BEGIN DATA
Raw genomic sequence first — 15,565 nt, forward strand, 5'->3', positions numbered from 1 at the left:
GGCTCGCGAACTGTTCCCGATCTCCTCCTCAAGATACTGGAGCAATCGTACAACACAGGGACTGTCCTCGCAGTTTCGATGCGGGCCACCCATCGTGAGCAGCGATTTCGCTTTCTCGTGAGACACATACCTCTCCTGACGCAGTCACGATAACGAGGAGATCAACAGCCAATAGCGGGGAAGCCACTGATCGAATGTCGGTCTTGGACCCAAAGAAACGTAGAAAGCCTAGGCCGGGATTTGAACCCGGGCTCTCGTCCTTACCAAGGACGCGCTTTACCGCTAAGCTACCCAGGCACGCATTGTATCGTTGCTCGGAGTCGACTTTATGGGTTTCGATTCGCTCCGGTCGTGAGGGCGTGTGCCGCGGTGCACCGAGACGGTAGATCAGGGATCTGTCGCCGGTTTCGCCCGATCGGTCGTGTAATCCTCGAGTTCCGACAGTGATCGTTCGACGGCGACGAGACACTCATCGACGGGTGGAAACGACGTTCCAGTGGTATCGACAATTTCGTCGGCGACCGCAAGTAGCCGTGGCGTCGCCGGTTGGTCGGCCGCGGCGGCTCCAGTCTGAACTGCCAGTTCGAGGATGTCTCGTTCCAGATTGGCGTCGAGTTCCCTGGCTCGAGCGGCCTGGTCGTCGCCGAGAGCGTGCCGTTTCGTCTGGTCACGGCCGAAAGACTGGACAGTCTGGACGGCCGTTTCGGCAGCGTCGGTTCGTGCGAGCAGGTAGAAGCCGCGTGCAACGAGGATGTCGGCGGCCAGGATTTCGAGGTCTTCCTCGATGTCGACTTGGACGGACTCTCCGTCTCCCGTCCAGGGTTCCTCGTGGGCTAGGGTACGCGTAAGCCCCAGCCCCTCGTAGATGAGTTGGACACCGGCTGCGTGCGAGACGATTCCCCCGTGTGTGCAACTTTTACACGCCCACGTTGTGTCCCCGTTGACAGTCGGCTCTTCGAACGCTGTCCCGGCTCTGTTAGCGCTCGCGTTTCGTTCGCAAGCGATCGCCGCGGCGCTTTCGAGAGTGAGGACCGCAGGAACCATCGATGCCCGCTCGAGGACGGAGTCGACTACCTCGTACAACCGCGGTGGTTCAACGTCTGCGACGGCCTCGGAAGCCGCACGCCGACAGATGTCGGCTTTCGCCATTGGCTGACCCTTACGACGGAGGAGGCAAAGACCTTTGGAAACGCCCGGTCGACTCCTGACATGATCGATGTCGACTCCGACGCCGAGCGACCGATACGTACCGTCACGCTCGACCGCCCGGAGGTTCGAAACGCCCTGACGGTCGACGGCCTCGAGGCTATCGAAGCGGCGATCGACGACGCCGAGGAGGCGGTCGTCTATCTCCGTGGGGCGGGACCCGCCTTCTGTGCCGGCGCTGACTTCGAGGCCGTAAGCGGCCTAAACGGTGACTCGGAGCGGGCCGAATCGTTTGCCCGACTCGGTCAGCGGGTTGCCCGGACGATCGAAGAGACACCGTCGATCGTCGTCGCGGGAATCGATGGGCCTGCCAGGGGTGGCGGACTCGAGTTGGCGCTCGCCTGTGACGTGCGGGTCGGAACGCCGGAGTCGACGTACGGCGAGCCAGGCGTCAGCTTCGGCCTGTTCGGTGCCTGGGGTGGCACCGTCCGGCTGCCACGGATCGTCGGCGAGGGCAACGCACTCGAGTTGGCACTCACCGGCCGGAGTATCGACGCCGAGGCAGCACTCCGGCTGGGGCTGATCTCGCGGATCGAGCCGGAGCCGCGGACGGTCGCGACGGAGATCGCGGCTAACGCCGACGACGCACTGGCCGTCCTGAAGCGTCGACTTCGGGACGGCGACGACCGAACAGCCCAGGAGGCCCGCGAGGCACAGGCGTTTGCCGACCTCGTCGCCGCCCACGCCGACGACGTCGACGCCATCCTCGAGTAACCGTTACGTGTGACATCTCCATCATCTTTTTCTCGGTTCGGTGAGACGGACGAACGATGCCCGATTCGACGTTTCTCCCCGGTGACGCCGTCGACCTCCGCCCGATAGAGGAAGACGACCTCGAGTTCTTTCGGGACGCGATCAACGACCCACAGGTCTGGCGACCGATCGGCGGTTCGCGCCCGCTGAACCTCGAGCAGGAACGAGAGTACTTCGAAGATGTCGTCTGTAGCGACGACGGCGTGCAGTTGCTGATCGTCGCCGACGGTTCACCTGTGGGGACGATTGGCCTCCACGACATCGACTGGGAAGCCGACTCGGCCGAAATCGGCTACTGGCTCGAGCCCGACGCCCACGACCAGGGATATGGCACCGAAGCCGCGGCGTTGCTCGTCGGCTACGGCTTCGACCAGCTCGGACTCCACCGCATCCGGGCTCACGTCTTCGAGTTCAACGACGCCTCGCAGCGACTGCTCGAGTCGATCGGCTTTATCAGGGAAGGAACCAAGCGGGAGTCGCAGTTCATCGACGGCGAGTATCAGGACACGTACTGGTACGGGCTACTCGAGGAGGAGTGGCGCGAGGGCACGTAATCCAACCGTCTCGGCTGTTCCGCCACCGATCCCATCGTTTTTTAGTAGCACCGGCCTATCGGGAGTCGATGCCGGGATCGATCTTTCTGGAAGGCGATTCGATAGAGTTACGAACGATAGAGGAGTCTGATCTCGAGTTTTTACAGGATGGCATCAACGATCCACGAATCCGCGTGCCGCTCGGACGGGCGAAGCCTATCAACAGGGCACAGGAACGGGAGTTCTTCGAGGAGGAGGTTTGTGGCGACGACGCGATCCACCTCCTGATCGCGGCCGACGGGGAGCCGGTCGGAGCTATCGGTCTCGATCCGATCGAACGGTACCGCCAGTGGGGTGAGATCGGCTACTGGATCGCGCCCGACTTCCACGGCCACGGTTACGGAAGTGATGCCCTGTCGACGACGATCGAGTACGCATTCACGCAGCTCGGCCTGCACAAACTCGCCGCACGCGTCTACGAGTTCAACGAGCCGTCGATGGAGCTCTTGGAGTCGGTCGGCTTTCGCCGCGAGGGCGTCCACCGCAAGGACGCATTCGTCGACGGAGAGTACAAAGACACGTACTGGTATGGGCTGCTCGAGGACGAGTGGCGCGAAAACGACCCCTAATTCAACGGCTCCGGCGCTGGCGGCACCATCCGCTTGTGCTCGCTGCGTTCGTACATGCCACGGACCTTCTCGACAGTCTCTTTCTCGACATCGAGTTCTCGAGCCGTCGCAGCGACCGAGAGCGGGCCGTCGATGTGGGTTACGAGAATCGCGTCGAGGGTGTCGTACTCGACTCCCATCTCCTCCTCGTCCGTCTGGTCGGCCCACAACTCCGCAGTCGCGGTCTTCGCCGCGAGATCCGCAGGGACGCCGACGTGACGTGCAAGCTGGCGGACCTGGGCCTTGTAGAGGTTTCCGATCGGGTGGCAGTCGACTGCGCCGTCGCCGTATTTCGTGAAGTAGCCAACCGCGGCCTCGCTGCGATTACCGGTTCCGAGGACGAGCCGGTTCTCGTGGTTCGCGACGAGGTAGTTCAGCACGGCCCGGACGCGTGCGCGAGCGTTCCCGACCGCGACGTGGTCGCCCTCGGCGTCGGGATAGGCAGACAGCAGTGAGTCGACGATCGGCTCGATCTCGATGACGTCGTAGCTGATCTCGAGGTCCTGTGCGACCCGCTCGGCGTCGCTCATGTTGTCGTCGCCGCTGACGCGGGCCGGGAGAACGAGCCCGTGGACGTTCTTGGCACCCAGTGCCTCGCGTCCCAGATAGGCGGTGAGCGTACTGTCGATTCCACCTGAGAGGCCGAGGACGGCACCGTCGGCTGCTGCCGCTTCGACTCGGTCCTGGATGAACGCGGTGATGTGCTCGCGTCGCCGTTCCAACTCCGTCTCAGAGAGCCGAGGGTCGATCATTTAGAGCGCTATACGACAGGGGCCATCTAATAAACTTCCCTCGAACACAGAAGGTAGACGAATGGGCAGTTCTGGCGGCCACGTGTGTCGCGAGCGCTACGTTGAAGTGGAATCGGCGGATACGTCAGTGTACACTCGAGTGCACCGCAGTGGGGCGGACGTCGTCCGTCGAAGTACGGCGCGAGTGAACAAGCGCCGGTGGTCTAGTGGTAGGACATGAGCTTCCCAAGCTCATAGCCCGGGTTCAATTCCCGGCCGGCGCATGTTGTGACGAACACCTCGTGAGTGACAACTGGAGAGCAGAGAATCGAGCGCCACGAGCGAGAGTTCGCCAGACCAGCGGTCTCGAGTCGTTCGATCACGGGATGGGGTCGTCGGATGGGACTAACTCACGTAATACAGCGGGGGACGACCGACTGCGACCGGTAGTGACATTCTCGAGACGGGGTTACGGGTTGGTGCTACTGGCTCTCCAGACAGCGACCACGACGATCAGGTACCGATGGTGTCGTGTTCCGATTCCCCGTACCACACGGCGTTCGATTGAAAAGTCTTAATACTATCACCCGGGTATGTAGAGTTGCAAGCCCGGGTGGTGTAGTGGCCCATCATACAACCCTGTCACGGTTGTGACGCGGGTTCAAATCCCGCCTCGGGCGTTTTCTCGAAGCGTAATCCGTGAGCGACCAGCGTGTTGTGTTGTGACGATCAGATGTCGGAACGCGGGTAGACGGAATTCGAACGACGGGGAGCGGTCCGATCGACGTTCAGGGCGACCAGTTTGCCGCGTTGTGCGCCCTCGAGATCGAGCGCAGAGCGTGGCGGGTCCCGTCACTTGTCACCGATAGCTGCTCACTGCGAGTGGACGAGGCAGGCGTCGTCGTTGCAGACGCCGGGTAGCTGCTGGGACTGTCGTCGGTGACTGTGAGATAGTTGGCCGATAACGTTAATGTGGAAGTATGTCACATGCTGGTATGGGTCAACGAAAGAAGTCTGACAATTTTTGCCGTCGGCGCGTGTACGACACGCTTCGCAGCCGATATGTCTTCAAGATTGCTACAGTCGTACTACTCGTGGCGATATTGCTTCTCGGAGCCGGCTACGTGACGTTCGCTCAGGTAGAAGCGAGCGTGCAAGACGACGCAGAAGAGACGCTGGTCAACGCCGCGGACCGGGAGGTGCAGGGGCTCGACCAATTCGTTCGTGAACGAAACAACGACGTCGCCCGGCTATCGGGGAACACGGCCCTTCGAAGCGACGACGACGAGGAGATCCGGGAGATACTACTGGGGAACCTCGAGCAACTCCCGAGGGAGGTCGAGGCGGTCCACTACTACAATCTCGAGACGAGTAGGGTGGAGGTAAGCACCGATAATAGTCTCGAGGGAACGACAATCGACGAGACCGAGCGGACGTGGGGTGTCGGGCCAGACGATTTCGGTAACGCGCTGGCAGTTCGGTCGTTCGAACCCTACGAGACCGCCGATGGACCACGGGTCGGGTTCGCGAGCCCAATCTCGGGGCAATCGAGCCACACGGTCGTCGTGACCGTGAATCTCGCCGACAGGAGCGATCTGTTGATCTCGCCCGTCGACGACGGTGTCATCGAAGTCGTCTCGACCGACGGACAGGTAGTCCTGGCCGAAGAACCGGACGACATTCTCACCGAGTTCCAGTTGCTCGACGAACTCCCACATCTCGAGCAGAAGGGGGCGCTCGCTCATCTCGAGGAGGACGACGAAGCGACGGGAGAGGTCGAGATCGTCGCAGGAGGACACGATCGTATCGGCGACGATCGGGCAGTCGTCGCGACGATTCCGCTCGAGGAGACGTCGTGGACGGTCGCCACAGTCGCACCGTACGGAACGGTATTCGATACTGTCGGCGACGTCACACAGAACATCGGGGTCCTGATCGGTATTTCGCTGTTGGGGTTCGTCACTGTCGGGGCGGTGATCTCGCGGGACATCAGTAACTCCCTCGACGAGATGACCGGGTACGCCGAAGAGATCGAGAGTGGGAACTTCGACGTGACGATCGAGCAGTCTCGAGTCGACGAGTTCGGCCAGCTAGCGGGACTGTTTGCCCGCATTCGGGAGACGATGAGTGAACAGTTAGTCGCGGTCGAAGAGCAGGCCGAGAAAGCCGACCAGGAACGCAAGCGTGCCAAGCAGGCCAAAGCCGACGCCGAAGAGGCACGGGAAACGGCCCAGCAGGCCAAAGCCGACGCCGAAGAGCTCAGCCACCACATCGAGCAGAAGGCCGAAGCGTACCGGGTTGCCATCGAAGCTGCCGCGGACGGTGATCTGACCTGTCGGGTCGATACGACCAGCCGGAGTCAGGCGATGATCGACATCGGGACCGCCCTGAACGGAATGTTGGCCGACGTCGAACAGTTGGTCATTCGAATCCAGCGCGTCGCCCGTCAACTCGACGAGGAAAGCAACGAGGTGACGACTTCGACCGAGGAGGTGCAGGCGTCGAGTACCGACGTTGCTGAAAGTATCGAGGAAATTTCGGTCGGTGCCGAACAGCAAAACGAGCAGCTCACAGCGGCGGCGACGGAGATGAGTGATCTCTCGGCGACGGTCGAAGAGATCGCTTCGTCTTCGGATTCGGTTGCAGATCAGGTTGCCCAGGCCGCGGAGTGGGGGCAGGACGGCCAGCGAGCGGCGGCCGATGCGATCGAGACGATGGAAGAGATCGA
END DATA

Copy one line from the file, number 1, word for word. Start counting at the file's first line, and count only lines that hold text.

Raw genomic sequence first — 15,565 nt, forward strand, 5'->3', positions numbered from 1 at the left: